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Skip to 0 minutes and 2 seconds MAN: FutureLearn. [THEME MUSIC] UNSW Australia. Disability and impairment.

Skip to 0 minutes and 13 seconds ERIC EMERSON: Disabilities and impairment. They’re two related concepts, but for me, they’re completely separate. Impairments are things which happen to our bodies, our minds or whatever, that can be problematic. Disability is about the extent to which having an impairment in a particular society, a particular time and place, leads to disadvantage and discrimination. So for example, I have an impairment. This side of my face is paralysed. I’ve never felt disabled because of that. It sometimes causes some minor problems. People think I have a very cynical smile. And then when I mention that actually this side of my face is paralysed, that’s why I have a lopsided smile. And people go [GASPS]. That’s terrible. So sorry.

Skip to 1 minute and 6 seconds But in a different society, where facial expression was really, really important, then maybe I would be disabled. But I’m not. And so disability’s about disadvantage, it’s about discrimination. Impairment’s just about health. We all have impairments, we all have health conditions. But most of us are not disabled by them.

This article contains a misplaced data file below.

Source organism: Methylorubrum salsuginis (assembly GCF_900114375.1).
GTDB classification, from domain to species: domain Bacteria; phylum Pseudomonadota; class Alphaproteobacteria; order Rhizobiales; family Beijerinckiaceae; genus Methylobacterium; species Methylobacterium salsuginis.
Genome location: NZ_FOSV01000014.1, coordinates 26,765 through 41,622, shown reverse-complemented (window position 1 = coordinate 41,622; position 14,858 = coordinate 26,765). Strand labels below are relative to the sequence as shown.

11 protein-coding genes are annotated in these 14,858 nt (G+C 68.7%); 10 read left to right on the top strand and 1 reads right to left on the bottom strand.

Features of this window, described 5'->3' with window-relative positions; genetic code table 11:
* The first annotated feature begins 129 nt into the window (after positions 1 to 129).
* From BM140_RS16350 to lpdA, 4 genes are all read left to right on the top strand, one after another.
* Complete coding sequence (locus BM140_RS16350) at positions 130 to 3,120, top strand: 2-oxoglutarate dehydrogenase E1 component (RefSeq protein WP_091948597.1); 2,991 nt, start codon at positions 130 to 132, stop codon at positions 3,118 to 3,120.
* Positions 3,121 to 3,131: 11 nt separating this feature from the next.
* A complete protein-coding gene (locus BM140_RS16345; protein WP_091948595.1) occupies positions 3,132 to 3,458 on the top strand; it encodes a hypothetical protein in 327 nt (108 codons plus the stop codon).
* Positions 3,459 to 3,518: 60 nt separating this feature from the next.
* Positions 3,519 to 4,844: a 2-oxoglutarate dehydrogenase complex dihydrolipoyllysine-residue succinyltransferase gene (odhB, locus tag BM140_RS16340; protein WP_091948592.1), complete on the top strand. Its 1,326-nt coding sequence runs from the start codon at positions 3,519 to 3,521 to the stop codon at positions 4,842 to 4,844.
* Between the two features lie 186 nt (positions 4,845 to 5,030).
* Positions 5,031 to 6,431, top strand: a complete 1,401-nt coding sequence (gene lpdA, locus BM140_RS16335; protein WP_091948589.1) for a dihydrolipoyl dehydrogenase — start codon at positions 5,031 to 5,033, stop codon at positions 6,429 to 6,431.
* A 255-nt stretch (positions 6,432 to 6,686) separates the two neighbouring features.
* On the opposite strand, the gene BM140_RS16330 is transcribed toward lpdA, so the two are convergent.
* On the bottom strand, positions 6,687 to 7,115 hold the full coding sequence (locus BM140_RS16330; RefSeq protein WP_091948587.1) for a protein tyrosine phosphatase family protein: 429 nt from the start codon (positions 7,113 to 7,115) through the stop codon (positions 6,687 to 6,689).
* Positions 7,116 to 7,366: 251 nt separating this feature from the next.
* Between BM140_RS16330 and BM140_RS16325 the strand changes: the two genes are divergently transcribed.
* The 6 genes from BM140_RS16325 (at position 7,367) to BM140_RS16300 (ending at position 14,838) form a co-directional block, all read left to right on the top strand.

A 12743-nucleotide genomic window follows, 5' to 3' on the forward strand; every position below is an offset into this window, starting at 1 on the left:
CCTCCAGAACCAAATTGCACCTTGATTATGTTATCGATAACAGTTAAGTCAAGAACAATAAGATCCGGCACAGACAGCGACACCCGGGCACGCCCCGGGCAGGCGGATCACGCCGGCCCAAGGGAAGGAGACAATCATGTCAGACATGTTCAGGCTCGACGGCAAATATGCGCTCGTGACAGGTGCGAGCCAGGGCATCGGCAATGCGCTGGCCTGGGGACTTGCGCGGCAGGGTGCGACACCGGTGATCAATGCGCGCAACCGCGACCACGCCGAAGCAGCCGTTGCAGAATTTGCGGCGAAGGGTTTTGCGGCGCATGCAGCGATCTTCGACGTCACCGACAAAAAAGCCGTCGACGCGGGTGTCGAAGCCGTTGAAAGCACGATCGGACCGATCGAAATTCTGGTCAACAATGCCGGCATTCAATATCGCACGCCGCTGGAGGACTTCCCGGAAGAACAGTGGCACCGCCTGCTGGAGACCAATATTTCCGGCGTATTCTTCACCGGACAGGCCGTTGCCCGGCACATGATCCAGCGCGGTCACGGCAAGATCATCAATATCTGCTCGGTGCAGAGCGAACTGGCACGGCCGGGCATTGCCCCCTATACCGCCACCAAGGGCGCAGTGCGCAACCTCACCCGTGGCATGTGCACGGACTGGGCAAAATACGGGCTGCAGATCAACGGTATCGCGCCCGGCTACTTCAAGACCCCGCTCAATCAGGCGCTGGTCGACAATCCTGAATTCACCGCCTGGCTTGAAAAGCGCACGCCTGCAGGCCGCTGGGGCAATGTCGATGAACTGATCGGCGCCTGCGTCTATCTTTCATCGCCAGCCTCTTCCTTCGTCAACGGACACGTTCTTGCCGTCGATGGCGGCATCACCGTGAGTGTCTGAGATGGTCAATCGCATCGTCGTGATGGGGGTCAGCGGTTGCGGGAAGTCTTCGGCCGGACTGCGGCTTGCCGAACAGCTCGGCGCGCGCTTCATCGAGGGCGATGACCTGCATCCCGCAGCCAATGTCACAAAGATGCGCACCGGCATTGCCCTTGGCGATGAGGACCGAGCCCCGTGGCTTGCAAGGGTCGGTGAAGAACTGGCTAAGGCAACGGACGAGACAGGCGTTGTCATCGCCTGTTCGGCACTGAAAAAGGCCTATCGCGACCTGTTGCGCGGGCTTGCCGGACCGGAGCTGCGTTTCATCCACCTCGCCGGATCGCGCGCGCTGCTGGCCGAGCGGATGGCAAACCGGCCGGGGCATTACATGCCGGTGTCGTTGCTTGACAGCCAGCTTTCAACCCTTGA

The difference between impairment and disability

In this brief clip, Eric Emerson — a Professor at the Centre for Disability Research and Policy, University of Sydney — describes what he sees as the difference between impairment and disability.

Eric uses his own experience as an example. He says that his particular impairment does not have many disabling effects. This suggests that the types of problems people with impairments have to deal with depends on their situation. Disabling attitudes and discrimination, then, depend on the relationship between your impairment and the societal conditions in which you find yourself.

Talking points

For many disabled people and their allies, this distinction between impairment and disability is fundamental to understanding disability. Someone is not disabled because they have an impairment, they are disabled by society’s attitudes towards it. Discuss your thoughts on this in the comments.

You may like to respond to one or more of the following questions:

  • Does this challenge the way you thought about disability prior to doing this course?
  • Do you agree with this point of view?
  • Do you think it is true for every impairment?
  • Have you had personal experiences of this difference between impairment and disability?
  • How do you think this distinction links to the medical and social models discussed in the previous step?

This ends the Basics for Week 1. In the next step, we Expand our interests by examining global attitudes towards disability.

To return to your weekly view, click “To Do” at the top of the page.

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Disability and a Good Life: Thinking through Disability

UNSW Sydney

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